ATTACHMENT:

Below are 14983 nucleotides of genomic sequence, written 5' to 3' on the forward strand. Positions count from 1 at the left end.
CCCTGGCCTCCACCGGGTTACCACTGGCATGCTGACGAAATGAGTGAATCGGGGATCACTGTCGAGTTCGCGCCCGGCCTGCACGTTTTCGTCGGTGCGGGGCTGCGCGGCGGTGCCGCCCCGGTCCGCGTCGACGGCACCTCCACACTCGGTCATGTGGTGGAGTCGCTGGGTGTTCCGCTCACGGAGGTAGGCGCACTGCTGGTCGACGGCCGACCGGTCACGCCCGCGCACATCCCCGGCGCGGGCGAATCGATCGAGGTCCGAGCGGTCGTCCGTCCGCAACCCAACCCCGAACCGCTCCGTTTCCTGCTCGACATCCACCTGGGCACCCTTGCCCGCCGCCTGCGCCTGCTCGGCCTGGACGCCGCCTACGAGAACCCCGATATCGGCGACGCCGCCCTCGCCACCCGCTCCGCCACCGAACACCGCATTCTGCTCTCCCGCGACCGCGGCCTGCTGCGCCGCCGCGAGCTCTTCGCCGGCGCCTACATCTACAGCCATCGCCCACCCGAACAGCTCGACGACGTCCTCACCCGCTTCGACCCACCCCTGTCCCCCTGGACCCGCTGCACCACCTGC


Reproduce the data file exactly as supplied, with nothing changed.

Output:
Below are 14983 nucleotides of genomic sequence, written 5' to 3' on the forward strand. Positions count from 1 at the left end.
CCCTGGCCTCCACCGGGTTACCACTGGCATGCTGACGAAATGAGTGAATCGGGGATCACTGTCGAGTTCGCGCCCGGCCTGCACGTTTTCGTCGGTGCGGGGCTGCGCGGCGGTGCCGCCCCGGTCCGCGTCGACGGCACCTCCACACTCGGTCATGTGGTGGAGTCGCTGGGTGTTCCGCTCACGGAGGTAGGCGCACTGCTGGTCGACGGCCGACCGGTCACGCCCGCGCACATCCCCGGCGCGGGCGAATCGATCGAGGTCCGAGCGGTCGTCCGTCCGCAACCCAACCCCGAACCGCTCCGTTTCCTGCTCGACATCCACCTGGGCACCCTTGCCCGCCGCCTGCGCCTGCTCGGCCTGGACGCCGCCTACGAGAACCCCGATATCGGCGACGCCGCCCTCGCCACCCGCTCCGCCACCGAACACCGCATTCTGCTCTCCCGCGACCGCGGCCTGCTGCGCCGCCGCGAGCTCTTCGCCGGCGCCTACATCTACAGCCATCGCCCACCCGAACAGCTCGACGACGTCCTCACCCGCTTCGACCCACCCCTGTCCCCCTGGACCCGCTGCACCACCTGC